No leader ever sets out to finish his race poorly. We all want to hear, “Well Done” at the end of our race. What are the traits, the attributes, of leaders who “Finish Well?” Here is Ron Edmondson with seven of them.
Originally posted by Ron Edmondson
I love observing leaders. I consistently strive to be a better leader and the best way I know to improve is to watch and learn from other leaders. Whether they have more experience, have learned things I haven’t learned or they reinforce principles of leadership I know – I improve observing other leaders.
In my observations, there are some common traits among the most successful, long-term leaders. It can be easy to lead for a season, or a special project, or even for a decade or more. But, leaders who last and are successful for multiple seasons, multiple decades – often in different environments or organizations, with different people – these leaders are rare. And, they have shared characteristics.
I call these traits the pillars of leadership.
1. A firm upright support for a superstructure
2. A supporting, integral, or upstanding member or part
In my opinion, I believe you’ll find these pillars among all truly great leaders.
Here are 7 pillars of long-term, successful leaders I’ve observed:
Great leaders believe in something bigger than today. They are going somewhere. And, they believe it’s a worthy enough vision they are willing to help others get there. They have a vocabulary around their vision. They know how to engage and rally people around the vision.
Great leaders remain rock-solid in their dedication to their cause and their people. They stick to what they feel in their heart God has called them to do. They are unwavered by public opinion or the “mood of the day”. They aren’t only present in the good seasons, but weather the storms of time. Their faith keeps them grounded.
Great leaders make decisions – even the difficult ones – even the unpopular ones. People are willing to follow them, because they know they won’t sit on the sidelines while the world passes. They aren’t exclusive in making decisions – great leaders encourage collaboration – but they won’t compromise principles either. They are firm in their convictions and willing to stand for them when others won’t.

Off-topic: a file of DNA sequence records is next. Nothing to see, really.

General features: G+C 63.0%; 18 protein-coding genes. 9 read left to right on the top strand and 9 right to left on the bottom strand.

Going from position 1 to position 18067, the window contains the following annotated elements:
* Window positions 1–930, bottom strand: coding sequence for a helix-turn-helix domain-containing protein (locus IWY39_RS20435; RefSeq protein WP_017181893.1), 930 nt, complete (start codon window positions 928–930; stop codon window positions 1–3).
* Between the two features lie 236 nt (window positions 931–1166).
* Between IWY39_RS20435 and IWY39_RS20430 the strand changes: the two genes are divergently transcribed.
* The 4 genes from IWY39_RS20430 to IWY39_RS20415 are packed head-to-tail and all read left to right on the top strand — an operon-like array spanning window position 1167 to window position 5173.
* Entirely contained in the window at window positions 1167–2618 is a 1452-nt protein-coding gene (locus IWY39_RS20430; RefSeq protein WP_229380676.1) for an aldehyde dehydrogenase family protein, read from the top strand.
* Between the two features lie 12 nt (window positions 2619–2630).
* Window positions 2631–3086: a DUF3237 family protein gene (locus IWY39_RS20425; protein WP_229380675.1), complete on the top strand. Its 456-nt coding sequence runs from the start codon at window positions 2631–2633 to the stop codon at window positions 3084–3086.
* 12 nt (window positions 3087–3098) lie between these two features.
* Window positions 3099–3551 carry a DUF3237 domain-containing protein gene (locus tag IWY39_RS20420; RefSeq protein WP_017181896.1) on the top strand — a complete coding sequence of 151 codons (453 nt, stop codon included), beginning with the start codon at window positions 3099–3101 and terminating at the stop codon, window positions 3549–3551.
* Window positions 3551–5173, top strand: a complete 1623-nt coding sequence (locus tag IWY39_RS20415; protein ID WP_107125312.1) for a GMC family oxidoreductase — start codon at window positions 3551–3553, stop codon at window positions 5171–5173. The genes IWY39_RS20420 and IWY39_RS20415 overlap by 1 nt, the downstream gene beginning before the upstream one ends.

Long-term, successful leaders don’t jump ship when times get difficult. In fact, some would say you don’t realize you need a leader until times are hard. These leaders confront reality head-on; leading through needed change to a better reality. They don’t cower to pressure to conform or fail to say what needs saying. Equally, they aren’t hogs of attention. They don’t need to receive all the credit in order to lead the people to victory.
Great leaders realize others matter. They know there is no leadership without people to follow. They believe in the value of those on their team and are willing to invest in them. They aren’t users of people, they are people-builders. They love people and love to see them succeed. They recognize and reward other people’s contributions.
It’s what gets a leader up in the morning ready to face another day. They believe in their call to lead. They are zealous to see it come to reality. They have a contagious enthusiasm. They are positive-minded and believe and hope in the days ahead.
Great leaders are strong in what matters most – their character. They have integrity, high morals, and qualities others can and want to follow. And, they are consistent over time in protecting their character to be above reproach.
Obviously, in my specific role as a pastor, these are pillars worthy of my quest to achieve. I certainly see them in my Savior – the best leader I know – Jesus. I’m striving to get there. I want to possess the pillars of leadership. Who’s with me?